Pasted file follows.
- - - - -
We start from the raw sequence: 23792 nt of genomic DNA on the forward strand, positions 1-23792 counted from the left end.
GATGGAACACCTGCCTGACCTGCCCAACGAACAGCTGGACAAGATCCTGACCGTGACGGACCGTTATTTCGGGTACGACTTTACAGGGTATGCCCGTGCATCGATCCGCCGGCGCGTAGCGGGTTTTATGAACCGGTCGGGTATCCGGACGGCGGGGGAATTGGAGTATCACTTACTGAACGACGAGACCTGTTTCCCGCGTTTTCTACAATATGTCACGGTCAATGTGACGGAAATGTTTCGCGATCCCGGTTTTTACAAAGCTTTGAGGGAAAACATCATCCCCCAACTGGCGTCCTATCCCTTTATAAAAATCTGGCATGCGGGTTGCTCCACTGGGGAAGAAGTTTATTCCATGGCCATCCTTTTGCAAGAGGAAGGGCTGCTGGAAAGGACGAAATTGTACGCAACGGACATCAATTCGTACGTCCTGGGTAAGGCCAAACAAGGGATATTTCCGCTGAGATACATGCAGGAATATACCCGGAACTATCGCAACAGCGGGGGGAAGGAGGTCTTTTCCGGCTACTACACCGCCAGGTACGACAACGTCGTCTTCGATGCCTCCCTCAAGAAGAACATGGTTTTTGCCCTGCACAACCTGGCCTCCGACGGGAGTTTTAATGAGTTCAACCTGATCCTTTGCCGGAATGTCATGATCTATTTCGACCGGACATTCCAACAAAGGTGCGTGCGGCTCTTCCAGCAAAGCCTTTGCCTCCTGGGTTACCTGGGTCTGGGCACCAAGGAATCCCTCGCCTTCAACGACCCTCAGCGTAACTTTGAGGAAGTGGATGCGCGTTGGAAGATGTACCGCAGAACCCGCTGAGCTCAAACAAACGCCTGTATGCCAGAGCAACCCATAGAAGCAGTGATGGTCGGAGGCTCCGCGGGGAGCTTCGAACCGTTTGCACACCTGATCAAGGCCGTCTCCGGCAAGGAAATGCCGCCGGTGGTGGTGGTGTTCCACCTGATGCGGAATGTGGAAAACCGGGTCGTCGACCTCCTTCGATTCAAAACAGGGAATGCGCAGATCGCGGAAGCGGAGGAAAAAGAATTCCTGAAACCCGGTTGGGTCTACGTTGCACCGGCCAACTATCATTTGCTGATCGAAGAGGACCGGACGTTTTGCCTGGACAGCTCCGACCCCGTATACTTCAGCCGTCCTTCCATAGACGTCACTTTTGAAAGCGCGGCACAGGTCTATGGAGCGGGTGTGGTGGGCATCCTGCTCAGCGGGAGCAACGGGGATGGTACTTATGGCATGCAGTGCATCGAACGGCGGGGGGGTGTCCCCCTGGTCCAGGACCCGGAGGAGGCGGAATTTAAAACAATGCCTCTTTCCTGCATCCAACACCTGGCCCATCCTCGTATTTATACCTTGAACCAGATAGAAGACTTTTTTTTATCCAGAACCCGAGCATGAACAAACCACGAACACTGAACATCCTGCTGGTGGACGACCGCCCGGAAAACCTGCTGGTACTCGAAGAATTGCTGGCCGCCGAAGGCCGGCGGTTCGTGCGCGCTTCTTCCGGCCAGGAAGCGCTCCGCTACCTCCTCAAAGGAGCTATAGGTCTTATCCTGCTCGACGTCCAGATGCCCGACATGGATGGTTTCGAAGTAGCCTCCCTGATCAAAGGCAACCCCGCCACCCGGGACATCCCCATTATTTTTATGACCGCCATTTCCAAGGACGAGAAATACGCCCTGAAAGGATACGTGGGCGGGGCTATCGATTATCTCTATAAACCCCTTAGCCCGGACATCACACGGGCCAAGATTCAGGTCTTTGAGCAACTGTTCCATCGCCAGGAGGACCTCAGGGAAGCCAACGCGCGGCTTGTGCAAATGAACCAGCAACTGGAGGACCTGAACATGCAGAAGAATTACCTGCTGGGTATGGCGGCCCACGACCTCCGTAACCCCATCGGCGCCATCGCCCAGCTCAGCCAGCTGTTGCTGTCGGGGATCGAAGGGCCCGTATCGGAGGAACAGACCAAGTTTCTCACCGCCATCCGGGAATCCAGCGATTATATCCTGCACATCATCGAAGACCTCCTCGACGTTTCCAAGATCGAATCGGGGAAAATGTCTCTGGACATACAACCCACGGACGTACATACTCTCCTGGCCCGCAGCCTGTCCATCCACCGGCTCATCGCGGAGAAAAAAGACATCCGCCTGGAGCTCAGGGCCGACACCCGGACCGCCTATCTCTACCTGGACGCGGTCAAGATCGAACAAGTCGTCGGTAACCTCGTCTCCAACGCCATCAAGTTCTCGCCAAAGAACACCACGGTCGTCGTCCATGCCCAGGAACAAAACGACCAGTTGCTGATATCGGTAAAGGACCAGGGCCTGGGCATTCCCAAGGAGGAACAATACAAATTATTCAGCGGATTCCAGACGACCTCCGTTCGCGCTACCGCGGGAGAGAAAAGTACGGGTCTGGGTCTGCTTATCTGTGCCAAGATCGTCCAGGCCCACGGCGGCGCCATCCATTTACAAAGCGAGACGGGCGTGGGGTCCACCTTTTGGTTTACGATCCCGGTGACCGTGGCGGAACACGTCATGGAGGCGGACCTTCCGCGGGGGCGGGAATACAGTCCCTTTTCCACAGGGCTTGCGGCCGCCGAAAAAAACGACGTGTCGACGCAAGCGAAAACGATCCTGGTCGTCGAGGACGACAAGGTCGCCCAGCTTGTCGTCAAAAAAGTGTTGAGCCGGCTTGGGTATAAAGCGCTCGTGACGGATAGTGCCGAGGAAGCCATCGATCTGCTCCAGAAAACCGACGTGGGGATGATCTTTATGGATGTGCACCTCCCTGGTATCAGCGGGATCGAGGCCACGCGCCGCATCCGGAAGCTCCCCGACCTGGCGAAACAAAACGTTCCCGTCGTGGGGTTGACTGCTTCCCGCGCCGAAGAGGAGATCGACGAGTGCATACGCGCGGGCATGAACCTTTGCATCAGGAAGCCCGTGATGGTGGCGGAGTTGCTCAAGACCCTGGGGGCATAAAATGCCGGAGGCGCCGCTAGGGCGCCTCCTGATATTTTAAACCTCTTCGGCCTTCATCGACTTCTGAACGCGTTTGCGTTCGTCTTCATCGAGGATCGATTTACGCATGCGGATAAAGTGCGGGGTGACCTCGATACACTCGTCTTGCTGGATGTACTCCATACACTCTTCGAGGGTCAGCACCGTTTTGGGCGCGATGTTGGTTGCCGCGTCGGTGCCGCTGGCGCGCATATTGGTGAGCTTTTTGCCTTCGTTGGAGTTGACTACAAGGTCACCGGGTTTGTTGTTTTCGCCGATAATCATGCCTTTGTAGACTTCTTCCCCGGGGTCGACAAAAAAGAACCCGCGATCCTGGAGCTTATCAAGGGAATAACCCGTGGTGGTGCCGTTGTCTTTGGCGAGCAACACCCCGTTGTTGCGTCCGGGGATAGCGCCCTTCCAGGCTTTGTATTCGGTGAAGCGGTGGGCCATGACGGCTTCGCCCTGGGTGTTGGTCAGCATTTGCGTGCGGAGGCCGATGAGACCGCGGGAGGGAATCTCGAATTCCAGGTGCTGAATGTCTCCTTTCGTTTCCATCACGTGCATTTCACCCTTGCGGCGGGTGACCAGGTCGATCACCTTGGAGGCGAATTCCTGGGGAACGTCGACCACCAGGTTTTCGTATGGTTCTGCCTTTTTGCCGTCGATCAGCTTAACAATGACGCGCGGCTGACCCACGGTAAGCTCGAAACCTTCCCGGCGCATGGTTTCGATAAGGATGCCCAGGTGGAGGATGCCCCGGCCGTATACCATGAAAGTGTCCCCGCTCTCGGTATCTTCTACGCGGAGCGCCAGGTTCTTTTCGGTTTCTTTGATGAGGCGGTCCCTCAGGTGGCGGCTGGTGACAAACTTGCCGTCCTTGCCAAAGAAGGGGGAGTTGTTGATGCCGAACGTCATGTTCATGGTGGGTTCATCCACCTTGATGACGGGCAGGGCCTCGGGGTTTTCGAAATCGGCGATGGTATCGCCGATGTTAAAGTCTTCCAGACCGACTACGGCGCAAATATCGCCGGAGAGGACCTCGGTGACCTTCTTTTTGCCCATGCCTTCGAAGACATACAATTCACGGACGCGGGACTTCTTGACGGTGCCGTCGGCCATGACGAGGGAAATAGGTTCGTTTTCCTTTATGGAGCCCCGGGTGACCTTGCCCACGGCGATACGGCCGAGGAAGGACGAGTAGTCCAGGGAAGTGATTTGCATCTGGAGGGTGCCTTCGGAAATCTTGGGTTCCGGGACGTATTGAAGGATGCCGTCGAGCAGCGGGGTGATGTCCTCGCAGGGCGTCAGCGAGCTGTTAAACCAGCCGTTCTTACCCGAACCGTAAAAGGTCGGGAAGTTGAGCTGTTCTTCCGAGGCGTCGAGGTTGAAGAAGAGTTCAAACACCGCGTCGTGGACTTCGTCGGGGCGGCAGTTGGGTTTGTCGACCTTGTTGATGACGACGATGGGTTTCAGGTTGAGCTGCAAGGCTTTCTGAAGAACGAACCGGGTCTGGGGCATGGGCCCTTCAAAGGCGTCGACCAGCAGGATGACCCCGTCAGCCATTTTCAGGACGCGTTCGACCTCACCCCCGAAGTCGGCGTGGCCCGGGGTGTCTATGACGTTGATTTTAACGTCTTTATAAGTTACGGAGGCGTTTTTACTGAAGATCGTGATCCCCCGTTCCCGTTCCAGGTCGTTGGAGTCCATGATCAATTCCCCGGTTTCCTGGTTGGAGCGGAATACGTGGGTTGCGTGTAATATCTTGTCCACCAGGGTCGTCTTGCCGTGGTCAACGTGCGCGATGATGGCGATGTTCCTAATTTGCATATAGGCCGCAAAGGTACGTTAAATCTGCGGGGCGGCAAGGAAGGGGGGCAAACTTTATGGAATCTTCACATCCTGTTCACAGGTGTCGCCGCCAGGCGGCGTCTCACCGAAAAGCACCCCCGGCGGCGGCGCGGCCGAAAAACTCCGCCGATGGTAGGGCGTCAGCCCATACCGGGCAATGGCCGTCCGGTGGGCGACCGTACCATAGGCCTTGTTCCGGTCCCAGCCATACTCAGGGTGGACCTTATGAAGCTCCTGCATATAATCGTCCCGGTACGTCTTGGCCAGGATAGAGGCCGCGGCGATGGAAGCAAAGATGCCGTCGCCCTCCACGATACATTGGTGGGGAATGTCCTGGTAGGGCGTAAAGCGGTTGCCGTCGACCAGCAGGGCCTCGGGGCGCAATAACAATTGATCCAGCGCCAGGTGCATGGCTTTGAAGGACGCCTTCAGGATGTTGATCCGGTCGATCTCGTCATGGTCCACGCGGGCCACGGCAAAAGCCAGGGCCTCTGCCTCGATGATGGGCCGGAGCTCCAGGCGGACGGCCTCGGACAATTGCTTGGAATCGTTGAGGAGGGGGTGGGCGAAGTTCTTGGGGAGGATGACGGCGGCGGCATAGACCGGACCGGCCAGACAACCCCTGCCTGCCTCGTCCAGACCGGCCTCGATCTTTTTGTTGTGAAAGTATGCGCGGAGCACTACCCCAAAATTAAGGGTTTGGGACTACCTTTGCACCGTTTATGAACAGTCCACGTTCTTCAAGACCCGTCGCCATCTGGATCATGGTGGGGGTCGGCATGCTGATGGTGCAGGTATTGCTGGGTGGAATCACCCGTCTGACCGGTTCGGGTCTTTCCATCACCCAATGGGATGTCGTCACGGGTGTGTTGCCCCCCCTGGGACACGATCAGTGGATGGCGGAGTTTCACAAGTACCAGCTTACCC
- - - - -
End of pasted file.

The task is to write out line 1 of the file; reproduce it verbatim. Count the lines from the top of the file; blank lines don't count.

We start from the raw sequence: 23792 nt of genomic DNA on the forward strand, positions 1-23792 counted from the left end.